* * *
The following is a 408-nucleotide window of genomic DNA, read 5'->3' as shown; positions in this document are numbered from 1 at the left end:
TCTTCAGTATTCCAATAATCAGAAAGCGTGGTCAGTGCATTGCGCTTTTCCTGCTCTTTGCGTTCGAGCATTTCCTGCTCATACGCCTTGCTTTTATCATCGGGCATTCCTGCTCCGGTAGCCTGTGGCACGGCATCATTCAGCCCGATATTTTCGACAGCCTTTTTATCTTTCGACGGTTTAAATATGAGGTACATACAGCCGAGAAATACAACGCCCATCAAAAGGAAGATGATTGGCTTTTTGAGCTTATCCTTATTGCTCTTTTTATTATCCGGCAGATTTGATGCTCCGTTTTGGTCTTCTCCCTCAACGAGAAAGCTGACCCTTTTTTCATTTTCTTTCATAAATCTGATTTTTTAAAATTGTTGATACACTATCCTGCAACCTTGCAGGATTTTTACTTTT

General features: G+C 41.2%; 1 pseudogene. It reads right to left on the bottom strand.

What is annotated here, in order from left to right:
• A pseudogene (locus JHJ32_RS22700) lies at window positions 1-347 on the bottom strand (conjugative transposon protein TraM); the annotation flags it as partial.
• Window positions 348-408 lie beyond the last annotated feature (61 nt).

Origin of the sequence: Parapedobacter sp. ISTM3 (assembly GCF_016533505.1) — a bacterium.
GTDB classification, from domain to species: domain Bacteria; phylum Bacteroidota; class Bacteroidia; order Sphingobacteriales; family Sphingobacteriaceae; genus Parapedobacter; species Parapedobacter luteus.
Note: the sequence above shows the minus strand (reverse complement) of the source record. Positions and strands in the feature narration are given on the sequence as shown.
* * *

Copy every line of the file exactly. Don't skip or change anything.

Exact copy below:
The following is a 408-nucleotide window of genomic DNA, read 5'->3' as shown; positions in this document are numbered from 1 at the left end:
TCTTCAGTATTCCAATAATCAGAAAGCGTGGTCAGTGCATTGCGCTTTTCCTGCTCTTTGCGTTCGAGCATTTCCTGCTCATACGCCTTGCTTTTATCATCGGGCATTCCTGCTCCGGTAGCCTGTGGCACGGCATCATTCAGCCCGATATTTTCGACAGCCTTTTTATCTTTCGACGGTTTAAATATGAGGTACATACAGCCGAGAAATACAACGCCCATCAAAAGGAAGATGATTGGCTTTTTGAGCTTATCCTTATTGCTCTTTTTATTATCCGGCAGATTTGATGCTCCGTTTTGGTCTTCTCCCTCAACGAGAAAGCTGACCCTTTTTTCATTTTCTTTCATAAATCTGATTTTTTAAAATTGTTGATACACTATCCTGCAACCTTGCAGGATTTTTACTTTT

General features: G+C 41.2%; 1 pseudogene. It reads right to left on the bottom strand.

What is annotated here, in order from left to right:
• A pseudogene (locus JHJ32_RS22700) lies at window positions 1-347 on the bottom strand (conjugative transposon protein TraM); the annotation flags it as partial.
• Window positions 348-408 lie beyond the last annotated feature (61 nt).

Origin of the sequence: Parapedobacter sp. ISTM3 (assembly GCF_016533505.1) — a bacterium.
GTDB classification, from domain to species: domain Bacteria; phylum Bacteroidota; class Bacteroidia; order Sphingobacteriales; family Sphingobacteriaceae; genus Parapedobacter; species Parapedobacter luteus.
Note: the sequence above shows the minus strand (reverse complement) of the source record. Positions and strands in the feature narration are given on the sequence as shown.